I could kiss you, Vinnie. A sound, reasoned response! I would toss in Machete, Clive Owen's sociopathic action stud in Shoot 'Em Up, any movie starring Jason Statham, the Rock (I'm a huge fan, sue me) in the GLORIOUS flick Rundown, etc., etc.

>I just think there's a stratification of contemporary popular fiction,
>separating out female characters where the sexualization is subordinate to what
>the character actually does. You guys seem to disagree, in that you feel the
>sexuality is still overwhelming in the portrayal of almost all female heroes.

It's not about "subordinate," Paul. I think the word we have in mind is "prerequisite." That is, for any popular action flick of video game, being attractive is a prerequisite for the leading lady, even if it's not emphasized or explicit or the dominant trait. This alone, as 'Jeev and Mr. Crush have pointed out, is inherently sexist. Or put rather simply, how well do you think a video game or movie starring Cyborg Santos would do?

This notion of a pure female action hero cannot exist until the lens through which we see the character is itself radically redefined. The subject's not the problem. The camera's broken. And the camera is your perspective, it's mine, it's everybody else's. It's gender norming. I mean, would you populate your shelf with BS toys featuring Cyborg Santos? But I'm sure you've had dog-faced male figures, right?

Or as Mr. Crush said, there are different values of attractiveness for men (rugged, action-ready, good at their jobs, wealthy and powerful) and for women (pretty).

Anyway, I'm reminded of what happened with Terry Gilliam's The Brothers Grimm. Samantha Morton was originally the female lead, but Harvey Weinstein overruled the director and actors by replacing her with Lena Headey, the reasoning being that Matt Damon and the Joker would never fuck someone like Samantha Morton.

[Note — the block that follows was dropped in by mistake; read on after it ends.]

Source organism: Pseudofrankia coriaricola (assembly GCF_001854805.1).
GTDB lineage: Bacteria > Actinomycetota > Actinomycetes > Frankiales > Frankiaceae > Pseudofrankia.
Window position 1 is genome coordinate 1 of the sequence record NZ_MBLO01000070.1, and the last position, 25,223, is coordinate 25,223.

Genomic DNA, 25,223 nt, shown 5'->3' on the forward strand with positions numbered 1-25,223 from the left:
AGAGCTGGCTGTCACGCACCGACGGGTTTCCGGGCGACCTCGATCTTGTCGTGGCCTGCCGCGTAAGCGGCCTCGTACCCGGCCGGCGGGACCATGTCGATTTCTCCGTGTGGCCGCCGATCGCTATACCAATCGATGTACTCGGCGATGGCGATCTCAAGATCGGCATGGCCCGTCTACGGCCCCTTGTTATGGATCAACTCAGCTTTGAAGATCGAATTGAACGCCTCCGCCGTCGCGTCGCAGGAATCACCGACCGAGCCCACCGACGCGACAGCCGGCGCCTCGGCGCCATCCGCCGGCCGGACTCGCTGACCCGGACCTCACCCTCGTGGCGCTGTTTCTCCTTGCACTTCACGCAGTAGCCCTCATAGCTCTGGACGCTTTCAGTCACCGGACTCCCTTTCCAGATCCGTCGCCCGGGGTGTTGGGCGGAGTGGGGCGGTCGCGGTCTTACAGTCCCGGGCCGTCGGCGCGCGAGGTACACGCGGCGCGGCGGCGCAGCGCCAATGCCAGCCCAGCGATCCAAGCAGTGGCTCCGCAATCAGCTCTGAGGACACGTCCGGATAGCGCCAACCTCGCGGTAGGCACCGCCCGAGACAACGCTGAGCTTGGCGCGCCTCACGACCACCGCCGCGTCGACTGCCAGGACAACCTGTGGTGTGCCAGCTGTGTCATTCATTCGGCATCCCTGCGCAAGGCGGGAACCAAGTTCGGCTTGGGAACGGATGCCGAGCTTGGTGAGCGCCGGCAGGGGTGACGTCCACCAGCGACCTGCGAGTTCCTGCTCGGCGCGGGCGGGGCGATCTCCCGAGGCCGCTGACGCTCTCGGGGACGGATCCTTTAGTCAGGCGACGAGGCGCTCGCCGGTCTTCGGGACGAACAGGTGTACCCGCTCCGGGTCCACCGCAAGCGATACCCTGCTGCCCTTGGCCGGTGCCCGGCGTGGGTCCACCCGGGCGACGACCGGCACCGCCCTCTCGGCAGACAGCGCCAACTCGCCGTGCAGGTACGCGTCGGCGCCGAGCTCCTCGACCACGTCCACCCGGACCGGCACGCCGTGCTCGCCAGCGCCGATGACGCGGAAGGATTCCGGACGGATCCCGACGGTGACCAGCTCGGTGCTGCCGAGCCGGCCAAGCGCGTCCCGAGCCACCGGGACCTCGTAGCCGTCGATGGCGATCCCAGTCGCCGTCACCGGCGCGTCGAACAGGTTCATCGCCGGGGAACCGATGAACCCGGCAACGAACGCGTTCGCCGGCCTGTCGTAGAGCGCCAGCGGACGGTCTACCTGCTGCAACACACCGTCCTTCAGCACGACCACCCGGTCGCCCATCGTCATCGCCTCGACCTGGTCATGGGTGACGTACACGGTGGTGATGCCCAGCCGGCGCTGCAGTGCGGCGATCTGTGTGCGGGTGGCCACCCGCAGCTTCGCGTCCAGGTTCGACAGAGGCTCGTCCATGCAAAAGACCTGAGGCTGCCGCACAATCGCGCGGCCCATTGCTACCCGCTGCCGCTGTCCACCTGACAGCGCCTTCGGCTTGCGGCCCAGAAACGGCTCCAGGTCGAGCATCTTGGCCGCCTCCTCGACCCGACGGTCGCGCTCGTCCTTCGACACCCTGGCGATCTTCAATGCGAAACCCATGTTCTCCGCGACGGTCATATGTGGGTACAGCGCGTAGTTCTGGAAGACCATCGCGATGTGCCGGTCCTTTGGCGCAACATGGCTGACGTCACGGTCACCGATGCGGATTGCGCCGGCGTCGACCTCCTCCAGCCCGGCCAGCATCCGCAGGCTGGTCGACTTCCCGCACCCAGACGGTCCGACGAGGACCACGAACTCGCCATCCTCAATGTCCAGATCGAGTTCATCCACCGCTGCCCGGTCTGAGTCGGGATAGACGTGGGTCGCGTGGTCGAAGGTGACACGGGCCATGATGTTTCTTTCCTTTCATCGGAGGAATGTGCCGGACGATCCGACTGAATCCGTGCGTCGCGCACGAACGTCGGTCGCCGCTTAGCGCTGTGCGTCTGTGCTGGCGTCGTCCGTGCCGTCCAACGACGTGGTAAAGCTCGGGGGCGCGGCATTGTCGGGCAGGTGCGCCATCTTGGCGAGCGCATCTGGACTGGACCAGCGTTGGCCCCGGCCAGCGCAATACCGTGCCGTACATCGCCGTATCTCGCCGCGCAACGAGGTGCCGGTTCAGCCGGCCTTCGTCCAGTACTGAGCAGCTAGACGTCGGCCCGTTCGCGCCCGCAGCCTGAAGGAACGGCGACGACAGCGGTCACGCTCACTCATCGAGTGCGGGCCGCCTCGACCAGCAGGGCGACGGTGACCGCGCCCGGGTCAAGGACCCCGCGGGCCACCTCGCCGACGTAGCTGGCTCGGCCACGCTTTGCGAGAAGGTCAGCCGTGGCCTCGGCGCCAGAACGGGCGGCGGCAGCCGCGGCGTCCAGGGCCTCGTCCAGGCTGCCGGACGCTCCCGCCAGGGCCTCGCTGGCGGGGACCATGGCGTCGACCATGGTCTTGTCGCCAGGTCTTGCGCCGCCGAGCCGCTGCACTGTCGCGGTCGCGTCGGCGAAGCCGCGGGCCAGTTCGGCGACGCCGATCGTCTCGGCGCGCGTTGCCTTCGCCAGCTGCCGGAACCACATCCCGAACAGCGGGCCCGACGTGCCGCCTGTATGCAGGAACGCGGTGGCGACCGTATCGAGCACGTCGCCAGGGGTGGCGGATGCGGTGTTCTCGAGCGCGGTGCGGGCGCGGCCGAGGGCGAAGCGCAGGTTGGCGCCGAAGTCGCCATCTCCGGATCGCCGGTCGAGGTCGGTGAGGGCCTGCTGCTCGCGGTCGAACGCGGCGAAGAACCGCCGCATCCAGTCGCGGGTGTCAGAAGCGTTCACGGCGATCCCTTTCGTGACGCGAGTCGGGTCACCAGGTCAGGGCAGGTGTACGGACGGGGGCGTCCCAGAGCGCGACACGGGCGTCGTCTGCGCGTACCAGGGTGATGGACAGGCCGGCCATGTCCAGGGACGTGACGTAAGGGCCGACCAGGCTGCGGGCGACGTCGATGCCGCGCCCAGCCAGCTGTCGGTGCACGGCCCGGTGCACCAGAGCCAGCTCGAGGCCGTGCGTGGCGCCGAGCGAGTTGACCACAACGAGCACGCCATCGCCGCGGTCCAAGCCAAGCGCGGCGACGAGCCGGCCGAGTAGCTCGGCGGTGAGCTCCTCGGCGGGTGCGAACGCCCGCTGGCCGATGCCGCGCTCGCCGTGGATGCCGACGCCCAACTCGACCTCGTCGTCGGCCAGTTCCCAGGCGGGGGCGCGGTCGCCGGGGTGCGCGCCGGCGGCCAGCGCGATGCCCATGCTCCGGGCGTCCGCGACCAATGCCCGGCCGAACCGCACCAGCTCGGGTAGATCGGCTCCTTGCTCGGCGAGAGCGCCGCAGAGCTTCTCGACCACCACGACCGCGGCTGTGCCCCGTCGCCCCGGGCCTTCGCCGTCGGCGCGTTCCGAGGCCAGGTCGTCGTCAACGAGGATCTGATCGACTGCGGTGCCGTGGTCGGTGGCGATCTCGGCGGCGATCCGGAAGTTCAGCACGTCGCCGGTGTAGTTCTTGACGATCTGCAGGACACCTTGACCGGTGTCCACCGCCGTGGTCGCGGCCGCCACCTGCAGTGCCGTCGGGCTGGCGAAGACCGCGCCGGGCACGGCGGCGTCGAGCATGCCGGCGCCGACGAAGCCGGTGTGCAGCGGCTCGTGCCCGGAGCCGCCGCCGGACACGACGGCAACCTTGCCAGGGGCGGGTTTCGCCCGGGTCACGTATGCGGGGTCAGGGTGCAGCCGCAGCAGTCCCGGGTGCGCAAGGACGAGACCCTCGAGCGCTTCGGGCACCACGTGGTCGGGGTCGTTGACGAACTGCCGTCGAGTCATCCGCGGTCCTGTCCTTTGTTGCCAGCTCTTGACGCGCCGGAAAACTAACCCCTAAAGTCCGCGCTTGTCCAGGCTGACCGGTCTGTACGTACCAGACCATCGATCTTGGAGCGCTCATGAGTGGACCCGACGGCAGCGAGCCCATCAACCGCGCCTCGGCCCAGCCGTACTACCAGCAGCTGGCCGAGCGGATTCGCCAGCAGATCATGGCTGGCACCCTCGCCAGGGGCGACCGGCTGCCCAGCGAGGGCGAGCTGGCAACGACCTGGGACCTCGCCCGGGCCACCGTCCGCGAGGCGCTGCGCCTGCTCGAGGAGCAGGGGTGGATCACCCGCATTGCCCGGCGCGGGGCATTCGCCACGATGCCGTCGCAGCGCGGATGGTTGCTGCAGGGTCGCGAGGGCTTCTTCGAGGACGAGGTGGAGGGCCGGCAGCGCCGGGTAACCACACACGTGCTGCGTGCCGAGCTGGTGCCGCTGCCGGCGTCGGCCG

The camera's broken.

I'm surprised that no one's mentioned Linda Hamilton in T2. That's as close as we've gotten to a pure action heroine, with the problem being that she's defined by being a mother. Same goes for Ripley in Aliens, which, at its core, is basically a quest for a lost child. It begins with Ripley discovering her daughter is dead, and proceeds with her working feverishly for the remainder of the story to recover that loss through the Newt proxy (this is way more explicit in the director's cut).

As badass as Ripley is, the audience is soothed and reminded of her femininity by the fact that she's, yes, a mother first.

Anyway, I wasn't that surprised when Lena Headey was cast as Sarah Connor in the Terminator series. She is immensely fuckable, I guess.
gingaio Wrote:
-------------------------------------------------------

> I'm surprised that no one's mentioned Linda
> Hamilton in T2. That's as close as we've gotten to
> a pure action heroine, with the problem being that
> she's defined by being a mother.

I was just thinking this same thing.

Samantha Morton is supposedly NOT attractive enough? In what way? She looks like pretty much every other Hollywood starlet to me.

More serious than thou
Expendables was a tongue in cheek homage to the schlock era....and it knew it was. The new Conan isn't supposed to be schlock. And why is it being made? Because the character deserves better than Arnie.

We need this shit split off from this thread

---------------------------------
[pgaijin.blogspot.com]



Edited 2 time(s). Last edit at 06/28/2011 04:16PM by hillsy.
This seems oddly appropriate...

[blog.collegehumor.com]

Introducing Prometheus Rising Studio.
[prometheusrising.net]
I make 3D printed mecha action figures.
Sanjeev (Admin)
That seriously sucked. Disentangling threads takes, like, half an hour...and a good 3 or 4 years off your lifespan. I'm sure the posts are all out of order, but unfortunately, there's no real way to fix that.

I blame hillsy for this. I have carpool tunnel(sp?) syndrome. And the Red Sox lost.

Anyway...have at it.
For Busou Shinki stop motion fun.

[www.youtube.com]

Also PSP game opening.

[www.youtube.com]

--------------------------------------------------------------

I asked if I have "Time For L-Gaim" but I got "No Reply From The Wind".
Strong work, Sanjeev. You weren't going to use those 3 or 4 years, anyways, were you?